Activating your armor group first gives you a chance to destroy the enemy AA, but if you fail, your opponent will surely go after your objective-carrying troops on her turn. If you activate the Troops battlegroup first, you will have to move past the unactivated AA in order to escape, but doing so forces them to fire with reaction fire, increasing their to-hit rolls by +2.
So what’s the better play? The right choice is determined by the abilities of both your forces and those of your opponent. If you have strong, accurate firepower in your armor group, it may be better to activate the armor first; if your opponent’s AA has low Accuracy, Shots, or Energy, it might be better to activate the troops and risk the reaction fire.
While the situation on the ground invariably… varies, there are a few core principles you should stick to when planning activations. The first is: as the game goes on, you should shift your activation planning to focus more and more on completing the mission. That means, for example, that after turn 4 in an objective-based mission, your priority should be to protect and extract objectives, and to deny your opponent from doing the same; by turn 6, your only important moves are to protect your objective carriers until they get off the board, and to swat down your opponent’s. In our example above, destroying the enemy AA is not the mission; getting the objective off the board is. As DZCasualty is fond of saying, “DZC is a game that makes you hate yourself” – and you will never hate yourself more than when you forget the mission and, in turn, cost yourself the game.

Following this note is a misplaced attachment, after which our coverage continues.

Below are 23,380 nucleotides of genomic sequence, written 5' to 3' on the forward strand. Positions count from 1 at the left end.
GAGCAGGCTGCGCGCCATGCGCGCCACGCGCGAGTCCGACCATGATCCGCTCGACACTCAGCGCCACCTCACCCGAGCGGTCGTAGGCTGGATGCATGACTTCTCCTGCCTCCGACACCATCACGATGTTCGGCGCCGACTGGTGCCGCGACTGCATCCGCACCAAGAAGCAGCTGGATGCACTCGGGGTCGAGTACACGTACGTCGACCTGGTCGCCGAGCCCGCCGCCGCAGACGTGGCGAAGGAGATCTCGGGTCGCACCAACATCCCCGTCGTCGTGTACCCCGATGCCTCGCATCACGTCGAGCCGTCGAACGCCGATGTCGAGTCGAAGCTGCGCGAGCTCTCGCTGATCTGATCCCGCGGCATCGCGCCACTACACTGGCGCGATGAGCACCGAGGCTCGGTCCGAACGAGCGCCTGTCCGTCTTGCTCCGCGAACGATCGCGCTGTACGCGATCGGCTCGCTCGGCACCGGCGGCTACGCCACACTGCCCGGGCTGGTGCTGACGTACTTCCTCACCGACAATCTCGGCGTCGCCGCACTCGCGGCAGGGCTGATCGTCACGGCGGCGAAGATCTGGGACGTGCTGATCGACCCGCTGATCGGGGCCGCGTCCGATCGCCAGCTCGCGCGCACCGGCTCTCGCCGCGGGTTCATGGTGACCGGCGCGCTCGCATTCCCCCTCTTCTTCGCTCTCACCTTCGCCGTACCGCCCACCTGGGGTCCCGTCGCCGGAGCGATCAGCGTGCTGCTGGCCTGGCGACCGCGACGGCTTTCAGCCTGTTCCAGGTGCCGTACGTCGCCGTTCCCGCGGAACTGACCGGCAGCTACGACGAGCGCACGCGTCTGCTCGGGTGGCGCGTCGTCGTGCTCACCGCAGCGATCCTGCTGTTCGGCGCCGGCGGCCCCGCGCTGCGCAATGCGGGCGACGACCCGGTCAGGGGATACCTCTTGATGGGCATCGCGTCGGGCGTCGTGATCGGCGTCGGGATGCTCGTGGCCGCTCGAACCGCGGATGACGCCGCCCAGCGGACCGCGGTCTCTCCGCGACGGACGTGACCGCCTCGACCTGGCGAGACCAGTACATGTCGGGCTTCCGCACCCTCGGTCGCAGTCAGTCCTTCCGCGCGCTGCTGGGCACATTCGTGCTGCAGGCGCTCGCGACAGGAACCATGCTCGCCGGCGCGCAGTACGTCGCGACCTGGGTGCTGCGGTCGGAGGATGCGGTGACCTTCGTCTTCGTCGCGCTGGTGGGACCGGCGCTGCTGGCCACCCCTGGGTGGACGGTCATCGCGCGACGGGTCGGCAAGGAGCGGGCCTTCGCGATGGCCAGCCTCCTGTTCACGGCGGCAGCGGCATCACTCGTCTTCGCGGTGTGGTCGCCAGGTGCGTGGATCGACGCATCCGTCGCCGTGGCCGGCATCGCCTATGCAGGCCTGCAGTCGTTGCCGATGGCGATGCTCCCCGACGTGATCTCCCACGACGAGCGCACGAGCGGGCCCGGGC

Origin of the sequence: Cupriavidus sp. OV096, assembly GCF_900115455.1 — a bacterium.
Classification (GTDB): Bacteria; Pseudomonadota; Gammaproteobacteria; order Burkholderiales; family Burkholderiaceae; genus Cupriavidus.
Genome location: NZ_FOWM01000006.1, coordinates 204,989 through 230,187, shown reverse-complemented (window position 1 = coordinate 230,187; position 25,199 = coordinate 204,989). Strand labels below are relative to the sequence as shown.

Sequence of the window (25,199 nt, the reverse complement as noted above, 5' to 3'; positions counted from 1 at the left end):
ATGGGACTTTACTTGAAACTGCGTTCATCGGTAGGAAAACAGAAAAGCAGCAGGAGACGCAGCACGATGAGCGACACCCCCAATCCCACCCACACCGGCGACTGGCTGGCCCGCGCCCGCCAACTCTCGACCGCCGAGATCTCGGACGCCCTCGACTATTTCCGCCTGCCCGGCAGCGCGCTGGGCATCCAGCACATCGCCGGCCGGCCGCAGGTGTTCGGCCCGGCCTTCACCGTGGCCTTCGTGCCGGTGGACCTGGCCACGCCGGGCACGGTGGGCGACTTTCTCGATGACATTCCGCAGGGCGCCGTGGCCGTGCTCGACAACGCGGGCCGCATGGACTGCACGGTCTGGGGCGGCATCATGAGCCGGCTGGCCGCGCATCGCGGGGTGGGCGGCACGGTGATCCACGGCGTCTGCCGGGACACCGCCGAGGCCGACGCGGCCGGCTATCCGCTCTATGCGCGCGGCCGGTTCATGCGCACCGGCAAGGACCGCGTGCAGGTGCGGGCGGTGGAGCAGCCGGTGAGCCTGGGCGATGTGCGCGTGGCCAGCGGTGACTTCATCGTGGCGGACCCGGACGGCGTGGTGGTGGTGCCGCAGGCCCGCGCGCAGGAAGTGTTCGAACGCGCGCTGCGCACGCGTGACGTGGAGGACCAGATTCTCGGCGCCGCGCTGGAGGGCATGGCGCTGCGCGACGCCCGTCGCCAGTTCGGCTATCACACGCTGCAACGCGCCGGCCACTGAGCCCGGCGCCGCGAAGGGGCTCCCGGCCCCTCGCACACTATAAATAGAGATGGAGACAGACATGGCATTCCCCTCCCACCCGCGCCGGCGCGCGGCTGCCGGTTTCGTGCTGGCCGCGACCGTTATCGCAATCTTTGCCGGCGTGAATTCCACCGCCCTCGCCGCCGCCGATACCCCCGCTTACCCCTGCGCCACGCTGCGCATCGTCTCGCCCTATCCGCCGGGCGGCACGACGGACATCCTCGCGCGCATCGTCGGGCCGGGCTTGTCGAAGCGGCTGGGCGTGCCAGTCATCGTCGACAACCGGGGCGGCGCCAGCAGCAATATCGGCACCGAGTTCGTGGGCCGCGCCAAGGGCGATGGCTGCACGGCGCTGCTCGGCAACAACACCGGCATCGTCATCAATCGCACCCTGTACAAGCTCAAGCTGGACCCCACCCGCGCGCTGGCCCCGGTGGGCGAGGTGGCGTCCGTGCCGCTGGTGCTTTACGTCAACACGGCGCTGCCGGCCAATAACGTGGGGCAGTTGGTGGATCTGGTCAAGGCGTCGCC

As the flip side of this point, avoid overplanning. There are simply too many variables in this game – your opponent’s action, their reactions to your reaction, the way the dice fall – to know exactly how things are going to roll out. Trying to guess your opponent’s mind often leads to option paralysis or, even worse, to start second-guessing your own plans. In the end, it’s best to plan for statistically average performance from your dice, and try to leave yourself a backup plan in case the dice don’t fall your way; in our example above, if the opponent’s AA is low shot/Acc, you’re probably better off forcing them to react-fire by moving the objective-carrying transport first, with a backup plan of using your armor battlegroup to recover the objective should you get shot down. This is precisely the reason I always recommend a decent mix of proactive and reactive battlegroups in your force, so you always have a “go to” move when you’re not exactly sure what your opponent is going to do.
When to Act Aggressively